SCEA Product Marketing Manager Jefferson Dong has posted up a new video today introducing Tumble for PS3 on PlayStation Move.
To quote: If you're getting yourself a PlayStation Move this week and you want a challenging game that shows off how awesome your new motion controller is, we recommend you look out for Tumble.
In Tumble, you use the motion controller to stack up and knock down blocks. There are over 50 challenges to tackle across single and multiplayer modes.
Balance, Solve and Destroy with blocks of all different shapes, sizes, weights and dimensions and reach into the screen like never before.
We're already starting to get great reviews, and you can try it for yourself by playing the Trial version on your PlayStation Move Demo Disc (which can be found in PlayStation Move peripheral bundles) or downloading it from PlayStation Store.
We'd now like to take you behind the scenes to learn some of the secrets from the development team, Supermassive Games.
The PS Move Is Too Precise?
We think Tumble has the most precise control system ever developed for a game: Every action you make with your motion controller is replicated on-screen perfectly.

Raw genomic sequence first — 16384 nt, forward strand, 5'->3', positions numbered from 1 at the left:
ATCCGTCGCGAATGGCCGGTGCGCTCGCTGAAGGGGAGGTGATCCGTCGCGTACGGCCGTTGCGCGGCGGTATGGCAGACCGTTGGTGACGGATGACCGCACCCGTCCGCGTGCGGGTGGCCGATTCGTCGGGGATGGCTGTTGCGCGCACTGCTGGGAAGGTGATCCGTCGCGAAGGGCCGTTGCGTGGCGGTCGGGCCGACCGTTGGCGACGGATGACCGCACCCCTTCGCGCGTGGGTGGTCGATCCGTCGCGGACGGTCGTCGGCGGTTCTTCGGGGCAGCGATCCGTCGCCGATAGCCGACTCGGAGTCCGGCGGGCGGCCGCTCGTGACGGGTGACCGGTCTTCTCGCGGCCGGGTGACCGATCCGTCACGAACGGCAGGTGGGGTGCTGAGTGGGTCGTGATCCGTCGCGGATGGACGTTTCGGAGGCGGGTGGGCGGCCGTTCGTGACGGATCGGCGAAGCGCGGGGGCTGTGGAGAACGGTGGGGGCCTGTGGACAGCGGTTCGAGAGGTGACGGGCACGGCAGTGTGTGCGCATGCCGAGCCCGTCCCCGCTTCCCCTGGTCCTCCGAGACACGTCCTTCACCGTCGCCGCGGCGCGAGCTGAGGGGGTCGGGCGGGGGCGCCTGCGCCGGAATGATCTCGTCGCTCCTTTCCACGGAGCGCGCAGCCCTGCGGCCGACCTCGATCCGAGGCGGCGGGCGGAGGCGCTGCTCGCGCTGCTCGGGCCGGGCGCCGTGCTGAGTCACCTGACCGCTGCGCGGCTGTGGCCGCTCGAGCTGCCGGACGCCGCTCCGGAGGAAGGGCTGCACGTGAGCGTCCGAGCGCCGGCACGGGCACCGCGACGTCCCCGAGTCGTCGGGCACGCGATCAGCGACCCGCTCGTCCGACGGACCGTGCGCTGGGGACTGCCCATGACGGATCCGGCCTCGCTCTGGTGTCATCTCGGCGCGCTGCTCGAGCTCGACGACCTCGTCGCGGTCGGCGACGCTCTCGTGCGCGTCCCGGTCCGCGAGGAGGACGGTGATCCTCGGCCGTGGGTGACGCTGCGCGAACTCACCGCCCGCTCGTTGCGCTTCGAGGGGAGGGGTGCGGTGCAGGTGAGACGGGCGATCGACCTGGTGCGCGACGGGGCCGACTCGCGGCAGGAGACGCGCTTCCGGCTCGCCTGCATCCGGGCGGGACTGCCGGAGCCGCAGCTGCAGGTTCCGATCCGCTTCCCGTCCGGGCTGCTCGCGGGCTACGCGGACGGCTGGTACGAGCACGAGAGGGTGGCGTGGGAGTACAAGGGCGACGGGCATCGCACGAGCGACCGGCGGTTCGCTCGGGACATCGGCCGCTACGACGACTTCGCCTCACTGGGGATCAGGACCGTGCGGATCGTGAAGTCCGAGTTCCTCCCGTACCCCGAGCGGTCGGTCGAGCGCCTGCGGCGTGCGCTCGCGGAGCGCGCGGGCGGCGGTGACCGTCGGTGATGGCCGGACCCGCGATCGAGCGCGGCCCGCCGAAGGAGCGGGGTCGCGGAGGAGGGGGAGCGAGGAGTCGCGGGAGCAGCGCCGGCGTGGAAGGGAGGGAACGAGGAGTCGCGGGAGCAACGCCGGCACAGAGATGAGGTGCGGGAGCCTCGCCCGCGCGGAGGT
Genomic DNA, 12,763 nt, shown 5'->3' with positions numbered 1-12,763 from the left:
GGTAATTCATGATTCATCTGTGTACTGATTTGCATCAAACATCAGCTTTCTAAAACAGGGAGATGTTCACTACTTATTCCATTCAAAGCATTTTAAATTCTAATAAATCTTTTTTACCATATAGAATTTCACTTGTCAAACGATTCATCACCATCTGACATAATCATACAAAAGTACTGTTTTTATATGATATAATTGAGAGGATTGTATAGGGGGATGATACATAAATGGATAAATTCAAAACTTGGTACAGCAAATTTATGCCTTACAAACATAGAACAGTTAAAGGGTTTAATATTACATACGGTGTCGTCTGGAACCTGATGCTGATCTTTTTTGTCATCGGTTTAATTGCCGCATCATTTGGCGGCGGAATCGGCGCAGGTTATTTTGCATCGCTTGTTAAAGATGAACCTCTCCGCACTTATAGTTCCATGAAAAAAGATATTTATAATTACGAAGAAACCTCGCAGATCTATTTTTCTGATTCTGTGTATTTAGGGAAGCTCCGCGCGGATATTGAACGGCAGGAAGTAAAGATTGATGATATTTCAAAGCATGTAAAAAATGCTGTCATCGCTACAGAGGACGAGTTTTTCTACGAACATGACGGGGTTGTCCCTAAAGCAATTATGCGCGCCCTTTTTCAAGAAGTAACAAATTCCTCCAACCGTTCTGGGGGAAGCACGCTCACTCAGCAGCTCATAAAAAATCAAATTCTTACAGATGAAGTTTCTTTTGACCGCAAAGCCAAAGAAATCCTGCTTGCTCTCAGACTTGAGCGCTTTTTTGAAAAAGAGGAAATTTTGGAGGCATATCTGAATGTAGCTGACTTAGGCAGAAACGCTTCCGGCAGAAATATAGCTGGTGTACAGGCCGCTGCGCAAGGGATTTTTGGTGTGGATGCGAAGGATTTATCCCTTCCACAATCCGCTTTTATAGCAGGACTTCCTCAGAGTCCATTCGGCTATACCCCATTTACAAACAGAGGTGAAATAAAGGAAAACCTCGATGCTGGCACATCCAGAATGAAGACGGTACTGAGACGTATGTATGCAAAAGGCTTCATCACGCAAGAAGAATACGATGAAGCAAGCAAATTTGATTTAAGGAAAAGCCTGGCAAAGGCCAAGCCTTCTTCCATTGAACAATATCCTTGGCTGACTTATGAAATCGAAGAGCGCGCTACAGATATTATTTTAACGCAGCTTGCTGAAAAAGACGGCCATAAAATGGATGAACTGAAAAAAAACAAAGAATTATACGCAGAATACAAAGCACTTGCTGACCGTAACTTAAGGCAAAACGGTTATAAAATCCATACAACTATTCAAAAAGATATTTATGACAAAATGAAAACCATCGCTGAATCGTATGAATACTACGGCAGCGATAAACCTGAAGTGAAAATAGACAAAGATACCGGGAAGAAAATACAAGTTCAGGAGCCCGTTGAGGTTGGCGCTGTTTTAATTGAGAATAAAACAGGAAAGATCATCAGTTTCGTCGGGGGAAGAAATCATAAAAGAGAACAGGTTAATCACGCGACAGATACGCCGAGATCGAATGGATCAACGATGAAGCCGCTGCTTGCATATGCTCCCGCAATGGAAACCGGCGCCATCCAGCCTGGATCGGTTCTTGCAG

We're very proud of what we achieved, but early in development we had an issue with this amazing technology. The data we were getting from the PS Move was almost too precise; It picked up every tiny movement, every twitch, every overshoot and correction.
A long time was spent just working on how to use the huge amount of data we were getting back from the PS Move, smoothing out the raw data without introducing lag. It wasn't just about getting 1:1 control; it was about making it feel like 1:1. We're really happy with the outcome and sure you will be too when you try it out.
Multiplayer Attracts Crowds
There's something about a massive, unstable, teetering tower of blocks that draws a crowd: People want to see it crashing down.
To test our multiplayer levels we invited everyone in the studio to have a go on Tumble whenever they liked. The crowds grew as the games got more intense. It made us realize that we had something really compelling with the multiplayer experience; everyone was a backseat driver, everyone wanted to grab the controller and everyone wanted to be the best.
We also added drop-in co-op to all the single player levels. It's a great feature to play with family or friends, or if you want to complete the Timed medals super fast.
What Hit The Cutting Room Floor?
Right at the start of the project we realised that stacking blocks on its own didn't offer enough variety for the game, however precise and rewarding it felt.
So we had lots of brainstorming sessions and came up with a huge number of ideas - different materials for the blocks; destruction mode; light puzzles; sloped, rotating and moving platforms; sticky blocks; explosive blocks; anti-gravity blocks; earthquakes; wind generators; see-saws; jigsaw puzzles; sequence puzzles; maths puzzles; home run challenges; timed challenges; target challenges and a whole lot more!
Tumble on a 3D TV is incredible: it feels like you're actually reaching inside the TV. You should definitely give this super intuitive mode a go if you get the chance.
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